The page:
Leigh StropeEmail: [email protected]
(WASHINGTON) – Hundreds of taxicab drivers in the nation’s capital attended the first meeting of the new Washington, D.C., Taxi Operators Association today in overwhelming support for a strong affiliation with the Teamsters as the city imposes major, costly industry changes affecting their livelihoods. View more photos, here.
Affiliated with Teamsters Local 922, the association, www.dctaxidrivers.com, is a powerful, united voice for the more than 6,000 taxi cab drivers in Washington who are independent owner- and lease-operators.
“The turnout today shows that taxi drivers in Washington, D.C., are angry and fed up by the lack of communication and input they have regarding the policies that affect their lives every day,” said Ferline Buie, President of Teamsters Local 922. “We may not win every battle, but we will fight for all the association’s members to make sure their voices are heard.”
The drivers adopted provisional bylaws for the organization and voted to officially affiliate with Teamsters Local 922. They also viewed a video greeting by Teamsters General President Jim Hoffa.
Drivers initially approached the Teamsters in late September after the city imposed confusing and costly regulations without their input. For example, new required dome lights cost about $450, double what drivers were initially told. Also, service fees and transaction fees for new credit card machines are burdensome, and vendors are taking a very long time to pay drivers.
“We are united and we saw that today with this huge crowd in the Teamsters hall for our first formal meeting,” said Addis Gebreselassie, who has driven a cab in D.C. for the past 12 years. “The Teamsters will help us have a say before the regulations are imposed by the city. With our association with the Teamsters, we are in good hands.”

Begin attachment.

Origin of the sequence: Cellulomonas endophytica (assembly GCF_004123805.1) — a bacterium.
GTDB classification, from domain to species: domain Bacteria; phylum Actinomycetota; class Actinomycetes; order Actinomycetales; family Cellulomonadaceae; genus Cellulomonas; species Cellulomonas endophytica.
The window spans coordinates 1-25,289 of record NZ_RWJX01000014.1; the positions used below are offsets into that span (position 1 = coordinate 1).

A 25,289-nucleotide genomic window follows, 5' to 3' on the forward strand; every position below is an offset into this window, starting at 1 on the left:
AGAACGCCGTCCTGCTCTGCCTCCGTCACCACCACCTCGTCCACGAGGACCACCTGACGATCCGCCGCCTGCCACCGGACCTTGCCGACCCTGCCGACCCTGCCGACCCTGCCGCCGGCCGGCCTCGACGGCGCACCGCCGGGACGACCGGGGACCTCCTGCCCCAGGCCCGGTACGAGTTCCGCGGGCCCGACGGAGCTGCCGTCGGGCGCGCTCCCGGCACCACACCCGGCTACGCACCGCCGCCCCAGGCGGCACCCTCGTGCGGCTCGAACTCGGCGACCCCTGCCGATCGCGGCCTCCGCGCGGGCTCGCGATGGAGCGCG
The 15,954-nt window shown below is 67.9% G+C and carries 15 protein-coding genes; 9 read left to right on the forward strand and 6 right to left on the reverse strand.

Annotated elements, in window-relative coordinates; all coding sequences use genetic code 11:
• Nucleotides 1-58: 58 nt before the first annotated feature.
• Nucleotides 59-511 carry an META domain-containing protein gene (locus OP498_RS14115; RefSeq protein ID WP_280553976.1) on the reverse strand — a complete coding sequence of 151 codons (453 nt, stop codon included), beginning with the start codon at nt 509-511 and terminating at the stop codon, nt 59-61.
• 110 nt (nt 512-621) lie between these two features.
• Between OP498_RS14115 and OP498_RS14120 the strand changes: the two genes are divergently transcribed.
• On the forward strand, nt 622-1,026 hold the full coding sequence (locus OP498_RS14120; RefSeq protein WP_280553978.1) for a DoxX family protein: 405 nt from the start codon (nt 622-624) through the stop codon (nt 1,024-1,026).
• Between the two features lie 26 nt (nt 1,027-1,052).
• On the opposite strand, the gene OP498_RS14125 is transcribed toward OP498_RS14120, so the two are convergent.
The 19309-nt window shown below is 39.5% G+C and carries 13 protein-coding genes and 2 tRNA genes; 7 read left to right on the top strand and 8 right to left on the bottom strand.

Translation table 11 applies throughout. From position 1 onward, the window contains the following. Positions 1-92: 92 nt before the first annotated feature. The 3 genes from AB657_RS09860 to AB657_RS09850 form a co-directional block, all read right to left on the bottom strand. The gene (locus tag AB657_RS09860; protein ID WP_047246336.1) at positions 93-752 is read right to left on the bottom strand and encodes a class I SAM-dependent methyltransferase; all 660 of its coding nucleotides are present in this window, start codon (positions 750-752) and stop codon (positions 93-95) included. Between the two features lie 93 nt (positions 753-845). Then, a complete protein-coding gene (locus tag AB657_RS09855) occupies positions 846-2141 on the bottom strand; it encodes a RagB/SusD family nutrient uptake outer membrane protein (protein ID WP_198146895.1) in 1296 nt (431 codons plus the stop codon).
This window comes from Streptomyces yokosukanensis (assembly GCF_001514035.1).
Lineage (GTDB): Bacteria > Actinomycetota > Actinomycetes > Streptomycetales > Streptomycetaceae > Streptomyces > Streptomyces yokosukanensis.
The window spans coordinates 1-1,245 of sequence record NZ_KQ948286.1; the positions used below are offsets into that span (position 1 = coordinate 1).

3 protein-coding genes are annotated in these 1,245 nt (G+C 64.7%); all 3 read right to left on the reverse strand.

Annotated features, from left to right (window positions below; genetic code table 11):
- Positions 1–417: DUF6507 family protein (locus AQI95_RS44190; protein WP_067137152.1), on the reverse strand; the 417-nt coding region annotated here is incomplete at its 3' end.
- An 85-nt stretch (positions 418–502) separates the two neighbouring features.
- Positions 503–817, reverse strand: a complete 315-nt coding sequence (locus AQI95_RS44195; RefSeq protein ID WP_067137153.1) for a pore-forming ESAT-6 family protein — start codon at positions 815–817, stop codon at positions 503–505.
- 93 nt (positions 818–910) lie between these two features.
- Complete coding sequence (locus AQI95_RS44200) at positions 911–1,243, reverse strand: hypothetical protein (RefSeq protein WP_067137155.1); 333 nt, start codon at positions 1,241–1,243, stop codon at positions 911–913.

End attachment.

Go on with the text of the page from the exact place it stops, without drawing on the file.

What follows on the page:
Last year, Teamsters Local 117 in Seattle organized more than 500 taxi drivers into the Western Washington Taxicab Operators Association. The association works closely with the union and has improved working conditions for taxi cab operators throughout the Seattle area. In D.C., drivers’ response to the new association has been tremendous. In the first three weeks of getting the word out, more than a thousand drivers signed up to join.
“I’ve been driving a cab part-time since 1962, so I know that this association with the Teamsters is badly needed for the drivers,” said Stan Tapscott, a member of the D.C. Taxicab Commission for the past decade and supporter of the association. “The association will help educate drivers about the policies imposed by the city and it will stand up for drivers. The association will also help us get more representation on the taxicab commission.”
Drivers do not oppose fair regulations, but the way in which the regulations have been imposed—with a lack of driver input—has been unfair. Already struggling to make ends meet, the average driver earns just $25,000 to $30,000 a year. Many work seven days a week and 16-hour days are not uncommon. Drivers must make car or lease payments and pay for repairs and maintenance. They spend as much as $40 per day on fuel and $100 or more per month for auto insurance.
Founded in 1903, the International Brotherhood of Teamsters represents 1.4 million hardworking men and women throughout the United States, Canada and Puerto Rico. Follow us on Twitter @Teamsters and use #dctaxi to track updates. “Like” us on Facebook at www.facebook.com/teamsters.